Review: A Midsummer Night’s Dream, Charles Sturt University (NSW)

Suzie Gibson

Charles Sturt University’s production of A Midsummer Night’s Dream revels in the incongruity and farcicality of lovers and couplings.
Review: A Midsummer Night’s Dream, Charles Sturt University (NSW)

Hannah Armstrong, Janda Nichols and Artie Hotchkies in A Midsummer Night's Dream. Image supplied.

Charles Sturt University’s final year Theatre/Media students’ take on Shakespeare’s comedy A Midsummer Night’s Dream is both whimsical and imaginative. This is suggested at the outset of the drama, outside Charles Sturt’s historical Ponton Theatre, where audiences are greeted by a chess board setting and a series of projected images ushering us into a realm of dreams and fantasies.

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In the spirit of Edgar Allan Poe’s chimerical poem ‘A Dream Within a Dream’ we are encircled by enchanted lovers, cheeky revellers and mirthful sprites. Artie Hotchkies’s mischievous Puck is a standout. Clad in fishnet stockings, black ripped jeans, glitter and feathers, Hotchkies owns the stage as she playfully sprinkles love potion upon Lysander’s (Lewis A. Mitchell) and Demetrius’s (Riley Holland) sleeping eyelids. Such magic leads to conflict as these young Athenian lovers struggle with feelings of jealousy, anger and confusion.

The haziness and impressionistic experience of dreaming mixed with magic creates much trouble as the young friends Helena (Heather Edmonds) and Hermia (Sonia Dodd) become enemies once they believe that one has either tricked the other or stolen her lover. Edmonds and Dodd are excellent as Helena and Hermia as they hilariously tussle over a spellbound Lysander and Demetrius.

This leading conflict is complemented by another plotline involving a group of actors who enact their own twisted version of a love drama that mirrors the central narrative. This play within a play, or dream within a dream blurs the boundaries between fantasy and reality.

But there are moments of seriousness such as when the former queen of the Amazons Hippolyta (memorably played by Hannah Armstrong) speaks powerfully about the altering of the seasons. In this scene, a film projector screens images of disastrous weather that reminds us of the urgent issue of global warming.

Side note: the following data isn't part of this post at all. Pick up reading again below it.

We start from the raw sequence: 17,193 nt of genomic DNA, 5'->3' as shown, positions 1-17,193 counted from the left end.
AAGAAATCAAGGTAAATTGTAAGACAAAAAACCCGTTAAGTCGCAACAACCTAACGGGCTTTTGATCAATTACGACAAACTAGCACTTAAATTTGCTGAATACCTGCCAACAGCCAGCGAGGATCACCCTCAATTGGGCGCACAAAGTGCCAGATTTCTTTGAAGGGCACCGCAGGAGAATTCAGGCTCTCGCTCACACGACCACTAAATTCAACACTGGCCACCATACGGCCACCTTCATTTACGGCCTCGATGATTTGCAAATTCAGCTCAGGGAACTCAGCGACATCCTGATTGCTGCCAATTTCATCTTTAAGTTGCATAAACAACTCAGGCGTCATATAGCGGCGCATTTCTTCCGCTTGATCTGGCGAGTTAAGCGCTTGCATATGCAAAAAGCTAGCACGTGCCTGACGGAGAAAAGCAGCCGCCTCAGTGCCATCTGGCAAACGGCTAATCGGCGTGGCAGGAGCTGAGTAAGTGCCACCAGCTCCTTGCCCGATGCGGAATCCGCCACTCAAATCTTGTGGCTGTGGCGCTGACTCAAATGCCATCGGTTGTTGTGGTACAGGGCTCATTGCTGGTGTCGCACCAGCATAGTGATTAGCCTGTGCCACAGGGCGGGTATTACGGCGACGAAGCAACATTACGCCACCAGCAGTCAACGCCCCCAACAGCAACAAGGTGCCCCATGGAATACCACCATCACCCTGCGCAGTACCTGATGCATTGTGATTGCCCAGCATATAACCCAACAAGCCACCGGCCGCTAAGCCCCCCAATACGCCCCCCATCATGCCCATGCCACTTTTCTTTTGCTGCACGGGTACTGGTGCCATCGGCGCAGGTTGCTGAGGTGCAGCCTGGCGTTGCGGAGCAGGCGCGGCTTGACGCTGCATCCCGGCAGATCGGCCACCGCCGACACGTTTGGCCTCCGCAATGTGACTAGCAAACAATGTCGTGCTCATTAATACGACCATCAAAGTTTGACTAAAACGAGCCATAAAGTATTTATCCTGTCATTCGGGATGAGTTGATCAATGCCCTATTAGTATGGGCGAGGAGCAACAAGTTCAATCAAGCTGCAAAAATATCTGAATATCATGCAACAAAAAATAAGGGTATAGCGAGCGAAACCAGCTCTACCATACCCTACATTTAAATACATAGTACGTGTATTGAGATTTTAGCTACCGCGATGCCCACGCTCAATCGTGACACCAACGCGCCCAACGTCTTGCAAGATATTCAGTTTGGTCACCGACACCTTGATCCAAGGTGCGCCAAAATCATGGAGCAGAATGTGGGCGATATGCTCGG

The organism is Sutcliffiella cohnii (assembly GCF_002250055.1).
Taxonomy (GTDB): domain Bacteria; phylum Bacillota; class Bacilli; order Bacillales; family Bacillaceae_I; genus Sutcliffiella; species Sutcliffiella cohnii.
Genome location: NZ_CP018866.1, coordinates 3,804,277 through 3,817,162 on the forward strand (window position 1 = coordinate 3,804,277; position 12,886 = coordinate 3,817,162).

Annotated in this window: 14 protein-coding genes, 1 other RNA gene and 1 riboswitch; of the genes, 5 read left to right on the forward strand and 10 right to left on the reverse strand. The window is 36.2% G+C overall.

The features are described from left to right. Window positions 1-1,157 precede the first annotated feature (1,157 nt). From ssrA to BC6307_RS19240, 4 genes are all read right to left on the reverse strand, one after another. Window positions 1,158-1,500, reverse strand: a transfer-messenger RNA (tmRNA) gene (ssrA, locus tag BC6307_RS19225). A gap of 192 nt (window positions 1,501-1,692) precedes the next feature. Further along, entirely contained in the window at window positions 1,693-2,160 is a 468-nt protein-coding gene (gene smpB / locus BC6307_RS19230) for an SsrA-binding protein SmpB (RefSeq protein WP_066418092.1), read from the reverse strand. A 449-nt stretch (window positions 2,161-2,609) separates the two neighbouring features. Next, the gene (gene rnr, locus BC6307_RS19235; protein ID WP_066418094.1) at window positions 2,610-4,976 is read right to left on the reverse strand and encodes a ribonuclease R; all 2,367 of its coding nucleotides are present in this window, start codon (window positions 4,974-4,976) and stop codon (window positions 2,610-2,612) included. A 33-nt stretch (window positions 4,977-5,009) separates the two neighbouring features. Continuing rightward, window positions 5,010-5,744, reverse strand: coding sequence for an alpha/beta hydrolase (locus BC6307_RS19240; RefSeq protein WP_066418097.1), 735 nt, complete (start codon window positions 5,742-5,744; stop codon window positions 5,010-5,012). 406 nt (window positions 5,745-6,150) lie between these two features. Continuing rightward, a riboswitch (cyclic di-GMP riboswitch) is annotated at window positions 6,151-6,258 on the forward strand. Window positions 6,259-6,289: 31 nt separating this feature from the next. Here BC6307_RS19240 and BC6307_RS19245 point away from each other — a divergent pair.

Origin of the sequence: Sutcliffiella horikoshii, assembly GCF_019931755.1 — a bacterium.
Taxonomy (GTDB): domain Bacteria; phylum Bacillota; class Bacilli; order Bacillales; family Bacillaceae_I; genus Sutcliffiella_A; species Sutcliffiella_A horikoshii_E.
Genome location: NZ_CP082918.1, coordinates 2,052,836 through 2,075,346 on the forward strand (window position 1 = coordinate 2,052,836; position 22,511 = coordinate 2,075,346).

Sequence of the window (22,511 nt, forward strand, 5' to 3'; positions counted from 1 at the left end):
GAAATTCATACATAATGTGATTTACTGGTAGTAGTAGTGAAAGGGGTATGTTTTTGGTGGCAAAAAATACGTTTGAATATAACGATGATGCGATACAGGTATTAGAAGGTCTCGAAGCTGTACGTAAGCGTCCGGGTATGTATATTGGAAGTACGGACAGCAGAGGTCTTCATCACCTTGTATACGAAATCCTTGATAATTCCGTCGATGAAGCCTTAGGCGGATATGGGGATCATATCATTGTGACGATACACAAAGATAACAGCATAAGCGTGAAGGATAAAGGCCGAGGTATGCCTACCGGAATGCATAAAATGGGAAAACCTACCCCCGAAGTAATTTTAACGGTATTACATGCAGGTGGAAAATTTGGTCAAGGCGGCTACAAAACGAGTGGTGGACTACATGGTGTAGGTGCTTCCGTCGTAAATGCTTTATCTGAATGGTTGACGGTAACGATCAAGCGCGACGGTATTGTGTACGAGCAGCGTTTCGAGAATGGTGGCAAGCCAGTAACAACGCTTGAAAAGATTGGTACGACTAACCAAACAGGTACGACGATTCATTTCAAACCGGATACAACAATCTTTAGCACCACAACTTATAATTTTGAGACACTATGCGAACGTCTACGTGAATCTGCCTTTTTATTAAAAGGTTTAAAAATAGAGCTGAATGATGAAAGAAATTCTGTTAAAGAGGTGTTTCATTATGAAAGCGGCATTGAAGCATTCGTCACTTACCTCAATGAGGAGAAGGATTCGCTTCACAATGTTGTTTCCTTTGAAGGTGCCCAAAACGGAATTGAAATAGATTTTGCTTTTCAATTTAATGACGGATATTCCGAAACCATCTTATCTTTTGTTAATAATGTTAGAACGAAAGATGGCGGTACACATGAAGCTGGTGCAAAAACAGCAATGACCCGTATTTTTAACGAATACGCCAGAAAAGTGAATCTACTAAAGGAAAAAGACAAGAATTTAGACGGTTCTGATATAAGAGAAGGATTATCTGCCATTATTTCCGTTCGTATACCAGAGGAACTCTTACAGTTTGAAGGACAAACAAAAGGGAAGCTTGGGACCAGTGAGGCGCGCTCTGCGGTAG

Such gravity is balanced by a great deal of mirth and good-natured absurdity. This is particularly the case with the amateur acting troupe led by Peter Quince (Max Wilson) and Nick Bottom (Julian Pitt). Wilson and Pitt make a great team as their dynamic is evocative of the classical slapstick comedy duo of Laurel and Hardy. A great sense of the burlesque intensifies once impish Puck transforms Bottom’s head into that of an ass and during their dress rehearsal Pitt hilariously (and likely-unintentionally) tripped off the stage.

Being a student production there were a few missteps, but these moments were cleverly integrated revealing an impressive level of professionalism. Moreover, in the spirit of this play’s meditation upon the fine line between dreams and reality, many of the performers embrace the shifting boundary between acting and being.

Moveable boundaries in this play also include the testing of boundaries and this is perhaps- best conveyed when the queen of the fairies, Titania (also played by Armstrong) under the influence of the love potion falls for the ass-headed Bottom. This situation is not only hilarious and absurd, it also questions another division: the difference between humans and animals.

Another notable performer is Janda Nichols who skilfully plays King Oberon — giving his character depth and a degree of unscripted pathos. Oberon’s interactions with his queen Titania are memorable in revealing some of the failings of love when it is mixed with pride.

Charles Sturt University’s production of A Midsummer Night’s Dream revels in the incongruity and farcicality of lovers and couplings. It also provides wonderful lip sync moments and musical touches. This play also gives audiences pause to reflect upon ideas and issues beyond its realm of dreams and in this way nicely balances gravity and absurdity.

An excellent production rich with ideas and energy.

4 stars: ★★★★

A Midsummer Night's Dream
Director: Zoe Rodwell
Production Manager: Anna Caldwell
AD/ Prop Design: Emma Van Veen
Assistant Director & APM: Taylor Dawson
AD/ SM & Choreographer: Brittany Myers
ASM & Costuming: Greygryn Holgate
Costume/ FOH: Saskia Channing
Marketing: Cassandra Miller
Set Design/ LX Operation: Alexandria Vidler
Set Design: Danni Rayner
Sounds Design: Lucas Murphy
AV: Natesha Ham
Lighting: Caitlin Cowan
FOH Design: Christopher Monaghan
FOH Design: Joshua Meyers
Theatre Technical Officer and Venue Manager: Karl Shead

Cast
Helena: Heather Edmonds
Hermia: Sonia Dodd
Demetrius: Riley Hollad
Lysander: Lewis A. Mitchell
Oberon: Janda Nichols
Puck: Artie Hotchkies
Titania/Hippolyta: Hannah Armstrong
Snout: Natesha Ham
Snug: Caitlin Cowan
Philostrate: Emily Waterson
Theseus: Joshua Meyers
Flute: Christopher Monaghan
Peter Quince: Max Wilson
Nick Bottom: Julian Pitt
Starveling/Egeus

The Ponton Theatre, Charles Sturt University, Bathurst
29 May—1 June


About the author

Dr Suzie Gibson is a Senior Lecturer in English at Charles Sturt University.